June 2005 Minutes of the National Hydrogen and Fuel Cells Codes & Standards Coordinating Committee
Russell Hewett, NREL

NFPA World Safety Conference & Exposition® Features Hydrogen Safety Symposium
Karen Hall, National Hydrogen Association

NFPA Consolidation of Hydrogen Requirements Update
Karen Hall, National Hydrogen Association

US Fuel Cell Council Hosts First ISO/TC 197 Ad Hoc Group on Hydrogen Components
Randy Dey, CCS Global Group

ICC's Ad Hoc Committee for Hydrogen Gas
Patrick Serfass, National Hydrogen Association
Darren Meyers, ICC (contributing)

Hybrid Vehicles Pose New Breed of Rescue Risks
Shana Gruskin, Sun Sentinel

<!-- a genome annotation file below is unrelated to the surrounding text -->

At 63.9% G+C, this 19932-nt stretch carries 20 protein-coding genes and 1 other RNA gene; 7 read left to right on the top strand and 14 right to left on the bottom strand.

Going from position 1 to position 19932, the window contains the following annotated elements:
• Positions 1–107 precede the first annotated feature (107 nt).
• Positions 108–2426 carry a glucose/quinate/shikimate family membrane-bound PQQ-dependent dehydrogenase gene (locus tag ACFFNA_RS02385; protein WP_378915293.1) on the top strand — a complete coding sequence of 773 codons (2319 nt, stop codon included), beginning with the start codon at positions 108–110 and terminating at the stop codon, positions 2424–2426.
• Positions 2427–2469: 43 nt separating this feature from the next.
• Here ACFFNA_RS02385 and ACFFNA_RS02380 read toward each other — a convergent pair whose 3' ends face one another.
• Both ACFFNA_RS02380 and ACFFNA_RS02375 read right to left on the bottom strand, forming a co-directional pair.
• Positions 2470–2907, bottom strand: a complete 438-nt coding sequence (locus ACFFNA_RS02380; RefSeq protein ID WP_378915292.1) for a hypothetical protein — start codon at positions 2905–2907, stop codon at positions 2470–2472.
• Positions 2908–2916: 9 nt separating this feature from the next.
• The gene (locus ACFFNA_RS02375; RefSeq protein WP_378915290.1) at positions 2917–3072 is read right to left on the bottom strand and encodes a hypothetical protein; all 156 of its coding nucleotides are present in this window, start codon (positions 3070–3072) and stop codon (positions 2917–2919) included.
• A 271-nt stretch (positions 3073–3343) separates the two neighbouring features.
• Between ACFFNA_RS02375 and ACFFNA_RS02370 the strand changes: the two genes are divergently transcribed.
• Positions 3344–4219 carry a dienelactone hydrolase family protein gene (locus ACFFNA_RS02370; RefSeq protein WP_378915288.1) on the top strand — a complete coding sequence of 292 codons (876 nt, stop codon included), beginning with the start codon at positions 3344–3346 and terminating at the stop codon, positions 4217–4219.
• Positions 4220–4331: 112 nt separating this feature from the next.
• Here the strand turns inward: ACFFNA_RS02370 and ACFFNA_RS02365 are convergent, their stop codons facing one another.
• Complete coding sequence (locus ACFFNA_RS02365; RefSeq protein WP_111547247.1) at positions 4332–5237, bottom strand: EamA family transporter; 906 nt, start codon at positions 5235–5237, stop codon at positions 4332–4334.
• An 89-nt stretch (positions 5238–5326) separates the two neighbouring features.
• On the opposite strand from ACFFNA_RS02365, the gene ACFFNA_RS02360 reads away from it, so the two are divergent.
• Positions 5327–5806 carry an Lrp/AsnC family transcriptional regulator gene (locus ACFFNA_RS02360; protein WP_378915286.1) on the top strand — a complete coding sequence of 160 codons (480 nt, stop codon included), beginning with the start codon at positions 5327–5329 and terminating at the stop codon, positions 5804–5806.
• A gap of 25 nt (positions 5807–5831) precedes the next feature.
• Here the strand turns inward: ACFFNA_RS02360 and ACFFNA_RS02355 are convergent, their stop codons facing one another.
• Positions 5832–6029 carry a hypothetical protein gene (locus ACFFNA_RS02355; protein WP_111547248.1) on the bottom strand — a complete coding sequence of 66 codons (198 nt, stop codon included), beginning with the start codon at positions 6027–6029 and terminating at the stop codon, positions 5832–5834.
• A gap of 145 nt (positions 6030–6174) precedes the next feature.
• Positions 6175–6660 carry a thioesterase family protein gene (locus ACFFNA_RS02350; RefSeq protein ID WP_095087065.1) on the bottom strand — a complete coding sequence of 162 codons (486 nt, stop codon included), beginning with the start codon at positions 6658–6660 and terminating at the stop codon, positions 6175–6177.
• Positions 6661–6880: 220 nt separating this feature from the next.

Reprinted from the South Florida Sun-Sentinel

About this Site

NFPA World Safety Conference & Exposition® Features Hydrogen Safety Symposium
Karen Hall, National Hydrogen Association

NFPA held a special symposium on hydrogen safety in conjunction with the NFPA World Safety Conference & Exposition® in Las Vegas, NV. The symposium was held June 6-7, 2005, at the Mandalay Bay Resort & Convention Center.

This symposium explored the safety issues associated with the refueling and storage infrastructure required for hydrogen vehicles. Presentations included an overview of hydrogen vehicle technology, the general and NFPA regulatory framework for hydrogen, issues associated with fuel cells and their storage, and field experience gained in the design, permitting, and construction of hydrogen energy stations. The Fire Protection Research Foundation sponsored this symposium.